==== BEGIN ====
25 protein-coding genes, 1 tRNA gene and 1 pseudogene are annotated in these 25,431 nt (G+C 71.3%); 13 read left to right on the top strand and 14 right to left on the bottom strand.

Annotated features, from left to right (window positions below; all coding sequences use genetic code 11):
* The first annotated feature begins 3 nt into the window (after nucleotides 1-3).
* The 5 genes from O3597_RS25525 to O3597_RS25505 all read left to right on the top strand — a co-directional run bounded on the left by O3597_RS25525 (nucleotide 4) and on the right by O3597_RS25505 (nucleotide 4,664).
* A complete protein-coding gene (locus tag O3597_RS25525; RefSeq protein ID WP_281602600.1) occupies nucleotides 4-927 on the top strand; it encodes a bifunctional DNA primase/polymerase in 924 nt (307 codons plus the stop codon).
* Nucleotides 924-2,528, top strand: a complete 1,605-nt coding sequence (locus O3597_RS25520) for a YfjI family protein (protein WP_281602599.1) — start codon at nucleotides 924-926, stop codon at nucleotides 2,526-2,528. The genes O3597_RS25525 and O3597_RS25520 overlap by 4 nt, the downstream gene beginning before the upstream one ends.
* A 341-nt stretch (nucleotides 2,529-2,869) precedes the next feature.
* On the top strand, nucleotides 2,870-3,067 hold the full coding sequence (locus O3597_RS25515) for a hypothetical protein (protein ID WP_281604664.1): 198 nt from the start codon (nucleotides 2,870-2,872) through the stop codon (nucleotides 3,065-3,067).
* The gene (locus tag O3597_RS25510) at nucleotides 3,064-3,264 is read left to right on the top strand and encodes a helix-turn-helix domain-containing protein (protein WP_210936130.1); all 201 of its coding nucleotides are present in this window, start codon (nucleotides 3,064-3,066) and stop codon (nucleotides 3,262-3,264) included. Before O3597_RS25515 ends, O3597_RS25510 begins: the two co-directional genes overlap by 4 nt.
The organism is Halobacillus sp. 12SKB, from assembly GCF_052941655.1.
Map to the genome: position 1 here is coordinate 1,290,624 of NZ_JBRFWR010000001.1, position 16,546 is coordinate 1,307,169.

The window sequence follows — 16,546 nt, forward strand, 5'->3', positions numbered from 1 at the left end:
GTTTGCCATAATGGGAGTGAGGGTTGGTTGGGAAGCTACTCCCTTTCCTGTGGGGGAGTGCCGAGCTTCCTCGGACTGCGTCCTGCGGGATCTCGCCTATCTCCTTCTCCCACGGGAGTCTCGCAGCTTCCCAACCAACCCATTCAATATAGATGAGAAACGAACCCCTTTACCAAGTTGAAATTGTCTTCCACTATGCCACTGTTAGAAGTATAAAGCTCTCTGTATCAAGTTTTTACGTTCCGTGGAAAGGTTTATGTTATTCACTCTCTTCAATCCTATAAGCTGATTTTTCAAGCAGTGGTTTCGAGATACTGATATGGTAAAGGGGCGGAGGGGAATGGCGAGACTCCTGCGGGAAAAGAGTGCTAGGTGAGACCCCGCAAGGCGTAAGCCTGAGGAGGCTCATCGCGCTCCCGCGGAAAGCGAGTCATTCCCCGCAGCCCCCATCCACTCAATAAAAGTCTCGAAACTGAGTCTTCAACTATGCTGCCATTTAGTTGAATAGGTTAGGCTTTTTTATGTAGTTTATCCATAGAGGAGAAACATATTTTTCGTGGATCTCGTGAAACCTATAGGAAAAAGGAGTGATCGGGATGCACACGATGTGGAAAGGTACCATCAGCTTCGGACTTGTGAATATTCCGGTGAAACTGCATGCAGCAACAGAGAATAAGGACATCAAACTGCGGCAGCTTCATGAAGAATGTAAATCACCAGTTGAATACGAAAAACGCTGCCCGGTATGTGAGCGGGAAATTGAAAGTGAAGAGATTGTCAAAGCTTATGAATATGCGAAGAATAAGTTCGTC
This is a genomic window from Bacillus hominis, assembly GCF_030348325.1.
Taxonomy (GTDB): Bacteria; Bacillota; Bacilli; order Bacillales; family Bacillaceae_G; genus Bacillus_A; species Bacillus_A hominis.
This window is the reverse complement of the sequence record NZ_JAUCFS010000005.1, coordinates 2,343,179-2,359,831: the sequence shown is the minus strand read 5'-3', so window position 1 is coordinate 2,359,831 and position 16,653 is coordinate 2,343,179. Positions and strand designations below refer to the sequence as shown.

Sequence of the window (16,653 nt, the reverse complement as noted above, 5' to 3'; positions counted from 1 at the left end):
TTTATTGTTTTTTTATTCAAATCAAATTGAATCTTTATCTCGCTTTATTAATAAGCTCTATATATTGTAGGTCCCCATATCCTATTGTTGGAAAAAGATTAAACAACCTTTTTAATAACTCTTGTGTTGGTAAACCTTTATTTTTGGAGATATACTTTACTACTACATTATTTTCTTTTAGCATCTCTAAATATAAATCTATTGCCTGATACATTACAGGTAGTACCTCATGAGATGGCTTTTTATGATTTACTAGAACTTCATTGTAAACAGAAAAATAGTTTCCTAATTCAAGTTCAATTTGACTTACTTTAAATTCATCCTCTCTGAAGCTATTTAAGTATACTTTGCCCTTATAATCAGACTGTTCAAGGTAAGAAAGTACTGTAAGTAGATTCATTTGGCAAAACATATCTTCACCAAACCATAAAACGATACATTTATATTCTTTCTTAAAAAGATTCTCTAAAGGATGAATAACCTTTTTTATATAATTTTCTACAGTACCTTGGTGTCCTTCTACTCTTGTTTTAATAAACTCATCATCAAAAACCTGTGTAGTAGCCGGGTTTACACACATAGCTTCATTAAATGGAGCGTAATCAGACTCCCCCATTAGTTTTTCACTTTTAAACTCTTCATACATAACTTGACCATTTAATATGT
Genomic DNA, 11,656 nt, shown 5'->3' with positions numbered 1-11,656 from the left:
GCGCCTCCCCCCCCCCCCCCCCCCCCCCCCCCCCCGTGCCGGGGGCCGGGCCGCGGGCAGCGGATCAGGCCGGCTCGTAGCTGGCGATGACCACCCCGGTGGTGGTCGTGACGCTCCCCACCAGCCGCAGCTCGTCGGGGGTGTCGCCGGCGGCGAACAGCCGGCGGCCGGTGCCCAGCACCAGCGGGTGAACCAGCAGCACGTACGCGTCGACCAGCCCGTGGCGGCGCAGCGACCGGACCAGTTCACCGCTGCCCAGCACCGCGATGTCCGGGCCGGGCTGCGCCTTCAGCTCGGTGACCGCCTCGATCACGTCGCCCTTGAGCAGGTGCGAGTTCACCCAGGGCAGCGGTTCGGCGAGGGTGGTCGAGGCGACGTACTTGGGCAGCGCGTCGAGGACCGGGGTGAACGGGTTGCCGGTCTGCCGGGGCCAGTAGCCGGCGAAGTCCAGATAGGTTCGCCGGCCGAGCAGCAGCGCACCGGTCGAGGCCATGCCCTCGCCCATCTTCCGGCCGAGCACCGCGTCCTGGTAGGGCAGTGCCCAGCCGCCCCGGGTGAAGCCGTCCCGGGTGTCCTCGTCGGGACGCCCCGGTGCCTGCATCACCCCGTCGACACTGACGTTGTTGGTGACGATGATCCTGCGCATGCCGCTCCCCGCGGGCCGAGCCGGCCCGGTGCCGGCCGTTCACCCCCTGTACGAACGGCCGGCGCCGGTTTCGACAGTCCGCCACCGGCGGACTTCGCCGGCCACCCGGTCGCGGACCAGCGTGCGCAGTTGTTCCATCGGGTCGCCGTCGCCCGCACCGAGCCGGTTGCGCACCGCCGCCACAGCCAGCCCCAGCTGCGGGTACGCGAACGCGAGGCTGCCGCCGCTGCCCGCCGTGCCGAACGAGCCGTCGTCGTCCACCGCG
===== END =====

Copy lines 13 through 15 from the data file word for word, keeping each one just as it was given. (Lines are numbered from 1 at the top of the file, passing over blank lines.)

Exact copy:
GTTTGCCATAATGGGAGTGAGGGTTGGTTGGGAAGCTACTCCCTTTCCTGTGGGGGAGTGCCGAGCTTCCTCGGACTGCGTCCTGCGGGATCTCGCCTATCTCCTTCTCCCACGGGAGTCTCGCAGCTTCCCAACCAACCCATTCAATATAGATGAGAAACGAACCCCTTTACCAAGTTGAAATTGTCTTCCACTATGCCACTGTTAGAAGTATAAAGCTCTCTGTATCAAGTTTTTACGTTCCGTGGAAAGGTTTATGTTATTCACTCTCTTCAATCCTATAAGCTGATTTTTCAAGCAGTGGTTTCGAGATACTGATATGGTAAAGGGGCGGAGGGGAATGGCGAGACTCCTGCGGGAAAAGAGTGCTAGGTGAGACCCCGCAAGGCGTAAGCCTGAGGAGGCTCATCGCGCTCCCGCGGAAAGCGAGTCATTCCCCGCAGCCCCCATCCACTCAATAAAAGTCTCGAAACTGAGTCTTCAACTATGCTGCCATTTAGTTGAATAGGTTAGGCTTTTTTATGTAGTTTATCCATAGAGGAGAAACATATTTTTCGTGGATCTCGTGAAACCTATAGGAAAAAGGAGTGATCGGGATGCACACGATGTGGAAAGGTACCATCAGCTTCGGACTTGTGAATATTCCGGTGAAACTGCATGCAGCAACAGAGAATAAGGACATCAAACTGCGGCAGCTTCATGAAGAATGTAAATCACCAGTTGAATACGAAAAACGCTGCCCGGTATGTGAGCGGGAAATTGAAAGTGAAGAGATTGTCAAAGCTTATGAATATGCGAAGAATAAGTTCGTC
This is a genomic window from Bacillus hominis, assembly GCF_030348325.1.
Taxonomy (GTDB): Bacteria; Bacillota; Bacilli; order Bacillales; family Bacillaceae_G; genus Bacillus_A; species Bacillus_A hominis.